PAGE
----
uterine not main uterine artery in the horizontal portion of the uterine artery for greater than five cardiac beads and again there's there's no reason that you have to know that level of detail except that you're scrubbing in but if you're

in the audience you're looking at this you're like dr. Newsome I see an air bubble there as well then I'd say good because because I do see it too so you can see the preimage and you can see the post image for pre and post embolization

these these procedures can be quick these procedures are very very rewarding and and I love to do it

morning I'm Molly Perdue ba I'm one of the procedure nurses and one of the best

things we ever did was to adopt this smart dynamic electronics patient surveys previously we used the regular paper service that most hospitals use and they were mailed to the patients about four weeks after the procedure and

I tell you no one ever mailed them back to us so we are lucky if we get one or two each month so we we never had a real patient feedback so we got lucky our hospital was starting a small pilot for this brand-new East surveys and they let

us join the pilot group it was really fascinating it turned out that these two doctors from North Carolina invented this and these are like short dynamic smart service that are texted or emailed to the patient the day after the

procedure so the survey consists of 10 quick questions in the free text box so no more paper no more snail mail and the patient's get the survey right away well it's still fresh in their minds and not four weeks later so on this slide are

our 10 current survey questions and one cool feature is that we can change these questions at any time and we can that we can pull from a large question Bank but for a clear project we use the same 10 questions so we had consistent pre and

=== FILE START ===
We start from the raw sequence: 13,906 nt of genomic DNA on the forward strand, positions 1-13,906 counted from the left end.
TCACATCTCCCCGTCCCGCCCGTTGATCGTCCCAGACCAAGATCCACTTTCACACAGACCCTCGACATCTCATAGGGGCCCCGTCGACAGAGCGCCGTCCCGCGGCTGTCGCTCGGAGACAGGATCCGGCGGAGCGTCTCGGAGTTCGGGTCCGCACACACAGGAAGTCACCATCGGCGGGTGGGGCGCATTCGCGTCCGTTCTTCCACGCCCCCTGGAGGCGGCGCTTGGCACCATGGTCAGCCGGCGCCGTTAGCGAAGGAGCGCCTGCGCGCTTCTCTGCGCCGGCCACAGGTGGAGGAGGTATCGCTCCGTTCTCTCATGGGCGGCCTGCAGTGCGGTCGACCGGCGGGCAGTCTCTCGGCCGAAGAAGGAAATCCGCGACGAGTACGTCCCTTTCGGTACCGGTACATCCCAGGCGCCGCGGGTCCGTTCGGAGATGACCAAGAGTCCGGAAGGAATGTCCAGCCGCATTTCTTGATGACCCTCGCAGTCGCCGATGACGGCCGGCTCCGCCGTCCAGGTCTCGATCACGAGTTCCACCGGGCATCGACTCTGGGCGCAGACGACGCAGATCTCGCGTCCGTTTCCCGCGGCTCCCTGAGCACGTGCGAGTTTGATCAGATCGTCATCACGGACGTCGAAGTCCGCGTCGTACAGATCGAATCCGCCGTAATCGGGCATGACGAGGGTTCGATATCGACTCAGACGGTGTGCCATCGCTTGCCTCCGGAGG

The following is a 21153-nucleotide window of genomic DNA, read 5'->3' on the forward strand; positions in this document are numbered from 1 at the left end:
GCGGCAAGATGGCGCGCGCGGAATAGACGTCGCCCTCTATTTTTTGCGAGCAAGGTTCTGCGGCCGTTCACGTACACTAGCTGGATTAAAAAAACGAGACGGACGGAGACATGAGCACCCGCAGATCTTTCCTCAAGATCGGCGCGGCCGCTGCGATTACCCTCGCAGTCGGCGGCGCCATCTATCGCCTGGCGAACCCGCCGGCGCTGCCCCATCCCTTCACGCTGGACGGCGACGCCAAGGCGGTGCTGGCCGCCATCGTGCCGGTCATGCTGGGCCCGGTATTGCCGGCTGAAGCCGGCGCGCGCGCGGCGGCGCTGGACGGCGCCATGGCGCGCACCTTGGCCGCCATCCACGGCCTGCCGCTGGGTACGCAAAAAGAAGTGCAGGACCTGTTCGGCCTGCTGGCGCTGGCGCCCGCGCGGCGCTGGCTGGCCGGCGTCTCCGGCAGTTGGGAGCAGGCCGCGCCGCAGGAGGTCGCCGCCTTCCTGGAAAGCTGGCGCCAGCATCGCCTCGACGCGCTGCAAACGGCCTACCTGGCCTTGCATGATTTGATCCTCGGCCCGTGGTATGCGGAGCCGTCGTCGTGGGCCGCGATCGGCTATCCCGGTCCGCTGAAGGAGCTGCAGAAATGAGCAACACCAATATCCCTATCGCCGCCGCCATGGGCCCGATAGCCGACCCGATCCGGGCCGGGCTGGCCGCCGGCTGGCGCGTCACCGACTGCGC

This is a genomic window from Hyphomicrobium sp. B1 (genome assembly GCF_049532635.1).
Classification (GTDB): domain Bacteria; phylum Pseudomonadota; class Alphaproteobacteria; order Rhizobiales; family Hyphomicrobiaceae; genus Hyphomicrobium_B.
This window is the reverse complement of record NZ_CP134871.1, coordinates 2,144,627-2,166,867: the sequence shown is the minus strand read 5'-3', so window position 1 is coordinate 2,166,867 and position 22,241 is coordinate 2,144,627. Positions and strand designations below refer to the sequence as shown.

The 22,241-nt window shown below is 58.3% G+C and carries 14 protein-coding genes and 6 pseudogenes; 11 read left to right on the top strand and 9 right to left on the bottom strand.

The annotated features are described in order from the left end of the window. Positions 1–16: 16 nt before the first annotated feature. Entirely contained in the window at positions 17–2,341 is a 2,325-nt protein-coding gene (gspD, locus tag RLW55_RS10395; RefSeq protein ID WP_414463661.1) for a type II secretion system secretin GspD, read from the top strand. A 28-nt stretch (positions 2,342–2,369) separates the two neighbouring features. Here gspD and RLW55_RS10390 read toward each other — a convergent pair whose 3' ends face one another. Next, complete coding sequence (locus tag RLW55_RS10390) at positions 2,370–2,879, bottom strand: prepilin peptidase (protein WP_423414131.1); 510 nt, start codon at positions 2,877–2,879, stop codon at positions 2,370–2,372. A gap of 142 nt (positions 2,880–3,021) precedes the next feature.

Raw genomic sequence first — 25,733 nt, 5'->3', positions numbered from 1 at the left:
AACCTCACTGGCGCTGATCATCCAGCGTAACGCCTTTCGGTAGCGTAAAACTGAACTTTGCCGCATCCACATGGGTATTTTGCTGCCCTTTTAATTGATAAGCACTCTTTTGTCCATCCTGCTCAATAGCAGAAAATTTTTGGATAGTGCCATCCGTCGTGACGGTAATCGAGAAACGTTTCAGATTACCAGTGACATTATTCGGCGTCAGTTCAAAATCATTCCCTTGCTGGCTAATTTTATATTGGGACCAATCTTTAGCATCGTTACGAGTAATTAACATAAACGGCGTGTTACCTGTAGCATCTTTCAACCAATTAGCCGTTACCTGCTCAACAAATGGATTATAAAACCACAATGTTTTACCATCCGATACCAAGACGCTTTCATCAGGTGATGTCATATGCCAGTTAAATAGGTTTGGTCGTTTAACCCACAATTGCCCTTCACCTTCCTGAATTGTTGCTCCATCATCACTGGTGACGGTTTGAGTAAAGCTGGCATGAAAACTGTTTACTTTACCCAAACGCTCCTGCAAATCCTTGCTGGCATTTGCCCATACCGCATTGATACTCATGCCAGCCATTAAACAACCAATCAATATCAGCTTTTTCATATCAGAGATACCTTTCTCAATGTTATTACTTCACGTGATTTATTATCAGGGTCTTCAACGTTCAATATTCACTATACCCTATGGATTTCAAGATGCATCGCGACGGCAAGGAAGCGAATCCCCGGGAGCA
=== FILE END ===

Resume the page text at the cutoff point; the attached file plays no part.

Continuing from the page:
post data they also have a great website that we can access so we can see the patient scores patient comments and they even have everything graphed with trends over time so we can see whether we have improved this slide all the patient

comments are emailed out to the multidisciplinary multi-departmental team every month so when I opened my email I see more than a hundred patient comments so the team is usually excited about

opening the email every month and you look for their names and staffer of often mention and compliment complimented by patients so for this graph it represents patient East Survey top box scores for the questions in a

timeliness category so we saw 24 percent improvement for the question my care team kept me informed of delays and we we also saw 36 percent improvement for the question my procedure started on time so now I'm gonna hand it back to

Allison to share additional project results in our conclusion

so one of my favorite age-old questions is okay so how do you know that I don't have a cancer and I don't know because cancers can exist were there fibroids and we know a few years ago there was a black box warning put out for a more

salacious device which is how most UI ends remove large fibroids and that was due to the fact that if you go it looks like a blender of source like a handheld blender and it just kind of blends up big fibroids so that they can move it

out in chunks but if a fiber but if a fibroid existed in the uterus where there was an indolent cancer and you blend that whole thing up then you've just made everything a little bit blood-borne then something that was not

meant to be an aggressive disease process is now accelerated to an aggressive process and now those patients who had worse outcomes and that's why the device is still having a black box warning and is off the market

but it has really not that much to do with fibroids becoming cancer it's just that they both can exist in the uterus and if you are doing a uterine sparing procedure you could be missing a cancer having an MRI beforehand helps us out

just a little bit and we have discovered many cancers of patients that are asymptomatic in that way and they look kinda like this so when you look at these two and I'm telling you that the person on the left

those dark round things that that's a fibroid then you could probably see the thing on the right and say well that doesn't look quite like the thing on the left one looks like it could be a fibroid one maybe not so much so this is

a patient that came to see me in clinic and she had bulk symptoms she brave though she had bleeding symptoms she decided she was going to have a pair of white pants and she worried that day two clinic